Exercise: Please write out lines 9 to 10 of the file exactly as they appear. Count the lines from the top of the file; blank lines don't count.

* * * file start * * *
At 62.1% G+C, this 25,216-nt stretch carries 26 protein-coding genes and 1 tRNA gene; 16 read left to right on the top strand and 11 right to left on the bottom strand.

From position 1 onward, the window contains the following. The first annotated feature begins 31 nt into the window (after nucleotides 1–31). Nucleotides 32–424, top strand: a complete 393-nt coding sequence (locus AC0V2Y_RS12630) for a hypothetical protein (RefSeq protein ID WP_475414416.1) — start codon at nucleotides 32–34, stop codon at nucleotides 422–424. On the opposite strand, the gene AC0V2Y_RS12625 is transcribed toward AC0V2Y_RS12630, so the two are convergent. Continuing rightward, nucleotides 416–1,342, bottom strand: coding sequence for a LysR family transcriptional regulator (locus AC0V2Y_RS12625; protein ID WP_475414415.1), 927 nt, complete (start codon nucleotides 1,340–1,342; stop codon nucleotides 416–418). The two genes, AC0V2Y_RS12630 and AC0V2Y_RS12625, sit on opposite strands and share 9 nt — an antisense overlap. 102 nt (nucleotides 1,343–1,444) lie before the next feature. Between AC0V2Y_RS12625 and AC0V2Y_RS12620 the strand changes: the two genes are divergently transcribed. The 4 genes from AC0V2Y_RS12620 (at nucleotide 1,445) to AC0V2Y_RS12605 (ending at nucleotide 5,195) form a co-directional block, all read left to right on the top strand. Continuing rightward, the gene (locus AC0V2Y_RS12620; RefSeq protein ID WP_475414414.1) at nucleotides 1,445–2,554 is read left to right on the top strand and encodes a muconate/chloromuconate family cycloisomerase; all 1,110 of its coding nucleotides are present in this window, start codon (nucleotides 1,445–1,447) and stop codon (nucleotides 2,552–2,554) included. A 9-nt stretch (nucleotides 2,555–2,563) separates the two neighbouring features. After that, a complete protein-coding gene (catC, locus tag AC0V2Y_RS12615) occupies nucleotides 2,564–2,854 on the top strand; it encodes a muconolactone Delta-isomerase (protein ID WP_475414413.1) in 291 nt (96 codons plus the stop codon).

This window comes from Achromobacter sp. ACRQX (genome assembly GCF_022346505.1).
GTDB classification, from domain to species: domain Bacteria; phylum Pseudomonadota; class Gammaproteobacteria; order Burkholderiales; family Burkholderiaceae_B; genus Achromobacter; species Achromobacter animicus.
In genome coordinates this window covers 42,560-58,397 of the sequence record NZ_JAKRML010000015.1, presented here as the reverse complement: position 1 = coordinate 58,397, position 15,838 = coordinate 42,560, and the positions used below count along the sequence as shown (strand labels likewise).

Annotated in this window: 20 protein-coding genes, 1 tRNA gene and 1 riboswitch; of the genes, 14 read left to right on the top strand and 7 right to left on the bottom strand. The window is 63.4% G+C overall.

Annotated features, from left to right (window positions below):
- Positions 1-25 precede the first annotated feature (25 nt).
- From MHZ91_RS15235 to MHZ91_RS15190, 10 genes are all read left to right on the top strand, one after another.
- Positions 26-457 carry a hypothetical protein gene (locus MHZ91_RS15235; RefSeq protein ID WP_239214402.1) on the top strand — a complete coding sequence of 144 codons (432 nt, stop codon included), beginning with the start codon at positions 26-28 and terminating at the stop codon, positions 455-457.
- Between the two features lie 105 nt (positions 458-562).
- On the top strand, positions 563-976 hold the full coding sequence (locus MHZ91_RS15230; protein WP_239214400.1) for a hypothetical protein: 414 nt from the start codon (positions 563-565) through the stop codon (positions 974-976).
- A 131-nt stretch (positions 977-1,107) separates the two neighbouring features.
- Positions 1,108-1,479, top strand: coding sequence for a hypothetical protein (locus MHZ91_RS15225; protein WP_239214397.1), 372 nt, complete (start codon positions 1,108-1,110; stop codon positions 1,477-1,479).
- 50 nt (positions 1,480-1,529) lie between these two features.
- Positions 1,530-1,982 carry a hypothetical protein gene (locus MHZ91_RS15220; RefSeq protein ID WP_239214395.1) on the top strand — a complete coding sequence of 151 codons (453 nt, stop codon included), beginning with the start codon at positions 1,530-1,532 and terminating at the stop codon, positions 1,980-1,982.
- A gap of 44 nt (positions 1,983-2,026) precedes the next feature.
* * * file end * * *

- From MHZ91_RS15235 to MHZ91_RS15190, 10 genes are all read left to right on the top strand, one after another.
- Positions 26-457 carry a hypothetical protein gene (locus MHZ91_RS15235; RefSeq protein ID WP_239214402.1) on the top strand — a complete coding sequence of 144 codons (432 nt, stop codon included), beginning with the start codon at positions 26-28 and terminating at the stop codon, positions 455-457.